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Inflation Is Mucking Up the Numbers for Fed Balance-Sheet Runoff

·2-min read

(Bloomberg) -- Three months after the Federal Reserve stopped reinvesting all of the maturing Treasury securities in its portfolio -- allowing $30 billion a month to run off -- its holdings of the debt ought to be lower by $90 billion.

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Soaring inflation is slowing that decline. That’s because the Fed’s Treasury holdings include inflation-protected securities, and the total value incorporates adjustments to their principal determined by changes in the consumer price index -- which have been hefty over the past year.

In short, the $30 billion a month of Treasuries that the Fed isn’t replacing is being partially offset by the increasing face value of its inflation-protected holdings.

The Fed’s System Open Market Account held $5.77 trillion of Treasuries on June 1, when the balance-sheet reduction plan kicked off. After the end of August, it held roughly $5.69 trillion, a difference of $78 billion when taking rounding into account. The difference between that amount and $90 billion mostly reflects the increase in inflation compensation on TIPS.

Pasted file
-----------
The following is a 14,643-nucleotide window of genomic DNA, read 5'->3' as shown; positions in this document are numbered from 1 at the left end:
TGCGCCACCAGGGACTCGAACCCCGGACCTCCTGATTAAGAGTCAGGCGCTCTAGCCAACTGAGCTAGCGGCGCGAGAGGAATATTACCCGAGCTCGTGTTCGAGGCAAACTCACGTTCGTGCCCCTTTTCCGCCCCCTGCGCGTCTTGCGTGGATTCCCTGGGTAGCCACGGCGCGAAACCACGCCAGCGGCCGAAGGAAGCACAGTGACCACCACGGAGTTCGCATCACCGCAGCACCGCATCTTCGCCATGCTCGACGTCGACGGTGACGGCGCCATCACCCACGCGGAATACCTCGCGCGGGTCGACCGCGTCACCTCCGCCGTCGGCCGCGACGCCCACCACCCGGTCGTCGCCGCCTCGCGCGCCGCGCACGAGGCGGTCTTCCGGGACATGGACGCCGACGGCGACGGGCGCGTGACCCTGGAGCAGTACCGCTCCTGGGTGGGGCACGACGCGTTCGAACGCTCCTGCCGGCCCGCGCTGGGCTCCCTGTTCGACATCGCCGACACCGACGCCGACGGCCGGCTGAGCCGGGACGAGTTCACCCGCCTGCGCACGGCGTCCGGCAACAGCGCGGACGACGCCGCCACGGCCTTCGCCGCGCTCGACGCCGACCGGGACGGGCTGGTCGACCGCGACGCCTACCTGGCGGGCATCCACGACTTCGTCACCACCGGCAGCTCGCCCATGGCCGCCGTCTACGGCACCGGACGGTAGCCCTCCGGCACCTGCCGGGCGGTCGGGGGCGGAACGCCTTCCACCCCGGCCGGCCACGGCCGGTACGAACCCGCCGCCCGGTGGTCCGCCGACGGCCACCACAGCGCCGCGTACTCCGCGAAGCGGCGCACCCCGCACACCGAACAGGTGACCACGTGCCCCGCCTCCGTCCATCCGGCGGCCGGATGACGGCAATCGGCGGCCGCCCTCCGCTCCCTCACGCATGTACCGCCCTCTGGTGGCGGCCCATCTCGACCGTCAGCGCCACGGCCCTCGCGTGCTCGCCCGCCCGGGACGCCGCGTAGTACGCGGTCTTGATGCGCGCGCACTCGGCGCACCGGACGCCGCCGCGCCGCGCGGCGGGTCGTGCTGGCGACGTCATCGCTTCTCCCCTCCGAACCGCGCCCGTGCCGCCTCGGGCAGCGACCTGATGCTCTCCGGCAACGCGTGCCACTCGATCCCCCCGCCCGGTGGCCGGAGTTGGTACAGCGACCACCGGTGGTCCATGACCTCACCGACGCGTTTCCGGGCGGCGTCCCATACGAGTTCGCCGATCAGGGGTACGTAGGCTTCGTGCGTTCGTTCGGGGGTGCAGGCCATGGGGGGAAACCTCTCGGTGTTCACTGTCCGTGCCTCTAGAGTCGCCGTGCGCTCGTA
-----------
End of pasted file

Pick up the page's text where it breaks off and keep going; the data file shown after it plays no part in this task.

“The pace of decline is going as intended after adjusting for TIPS inflation compensation,” Morgan Stanley strategist Guneet Dhingra said in a Sept. 7 report.

The Fed bought about $3 trillion of Treasuries from March 2020 to March 2022 in a bid to boost market liquidity after the onset of the pandemic, and to support the economy while keeping its policy rate at 0%. Now as part of a move to tighten policy it’s shrinking the portfolio by letting securities mature. Former Treasury Secretary Lawrence Summers is among those who’ve said the massive balance-sheet expansion contributed to the inflation crisis.

The New York Fed noted the impact from inflation compensation on the size of the securities portfolio in a blog post Thursday.

“In recent months, increases in the Consumer Price Index have resulted in an adjustment higher in the inflation compensation associated with SOMA TIPS holdings, offsetting some of the reduction in the par value of Treasury securities holdings associated with runoff,” the article said.

Starting this month, under a plan announced in May, the Fed’s runoff cap for Treasuries increases to $60 billion a month. A separate monthly runoff cap for agency and mortgage-backed debt doubles to $35 billion.

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